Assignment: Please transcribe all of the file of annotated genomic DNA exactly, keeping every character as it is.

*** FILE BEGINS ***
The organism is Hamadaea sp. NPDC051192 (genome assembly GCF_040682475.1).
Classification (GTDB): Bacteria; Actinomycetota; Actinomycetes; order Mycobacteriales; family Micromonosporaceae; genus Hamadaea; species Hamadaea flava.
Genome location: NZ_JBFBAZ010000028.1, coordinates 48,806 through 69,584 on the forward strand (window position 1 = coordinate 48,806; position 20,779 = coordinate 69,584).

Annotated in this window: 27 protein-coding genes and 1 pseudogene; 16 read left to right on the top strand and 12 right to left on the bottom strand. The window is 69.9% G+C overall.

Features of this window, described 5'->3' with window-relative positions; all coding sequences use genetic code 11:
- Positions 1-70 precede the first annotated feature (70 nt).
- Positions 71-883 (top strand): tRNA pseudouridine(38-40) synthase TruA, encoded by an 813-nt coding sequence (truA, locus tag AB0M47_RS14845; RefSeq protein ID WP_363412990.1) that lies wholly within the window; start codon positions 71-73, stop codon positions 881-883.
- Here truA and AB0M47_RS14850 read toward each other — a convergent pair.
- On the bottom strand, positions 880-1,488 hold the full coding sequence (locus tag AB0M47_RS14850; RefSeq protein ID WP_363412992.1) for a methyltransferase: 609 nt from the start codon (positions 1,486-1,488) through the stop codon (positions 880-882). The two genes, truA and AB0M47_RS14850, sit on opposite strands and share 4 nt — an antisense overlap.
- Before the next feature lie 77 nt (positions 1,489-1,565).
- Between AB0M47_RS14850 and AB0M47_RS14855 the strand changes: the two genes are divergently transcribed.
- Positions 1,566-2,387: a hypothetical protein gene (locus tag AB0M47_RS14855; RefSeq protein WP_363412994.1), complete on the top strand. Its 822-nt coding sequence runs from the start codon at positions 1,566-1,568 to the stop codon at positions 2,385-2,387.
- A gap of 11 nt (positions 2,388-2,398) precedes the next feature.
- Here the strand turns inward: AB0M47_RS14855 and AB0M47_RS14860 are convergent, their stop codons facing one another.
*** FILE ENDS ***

The organism is Hamadaea sp. NPDC051192 (genome assembly GCF_040682475.1).
Classification (GTDB): Bacteria; Actinomycetota; Actinomycetes; order Mycobacteriales; family Micromonosporaceae; genus Hamadaea; species Hamadaea flava.
Genome location: NZ_JBFBAZ010000028.1, coordinates 48,806 through 69,584 on the forward strand (window position 1 = coordinate 48,806; position 20,779 = coordinate 69,584).

Annotated in this window: 27 protein-coding genes and 1 pseudogene; 16 read left to right on the top strand and 12 right to left on the bottom strand. The window is 69.9% G+C overall.

Features of this window, described 5'->3' with window-relative positions; all coding sequences use genetic code 11:
- Positions 1-70 precede the first annotated feature (70 nt).
- Positions 71-883 (top strand): tRNA pseudouridine(38-40) synthase TruA, encoded by an 813-nt coding sequence (truA, locus tag AB0M47_RS14845; RefSeq protein ID WP_363412990.1) that lies wholly within the window; start codon positions 71-73, stop codon positions 881-883.
- Here truA and AB0M47_RS14850 read toward each other — a convergent pair.
- On the bottom strand, positions 880-1,488 hold the full coding sequence (locus tag AB0M47_RS14850; RefSeq protein ID WP_363412992.1) for a methyltransferase: 609 nt from the start codon (positions 1,486-1,488) through the stop codon (positions 880-882). The two genes, truA and AB0M47_RS14850, sit on opposite strands and share 4 nt — an antisense overlap.
- Before the next feature lie 77 nt (positions 1,489-1,565).
- Between AB0M47_RS14850 and AB0M47_RS14855 the strand changes: the two genes are divergently transcribed.
- Positions 1,566-2,387: a hypothetical protein gene (locus tag AB0M47_RS14855; RefSeq protein WP_363412994.1), complete on the top strand. Its 822-nt coding sequence runs from the start codon at positions 1,566-1,568 to the stop codon at positions 2,385-2,387.
- A gap of 11 nt (positions 2,388-2,398) precedes the next feature.
- Here the strand turns inward: AB0M47_RS14855 and AB0M47_RS14860 are convergent, their stop codons facing one another.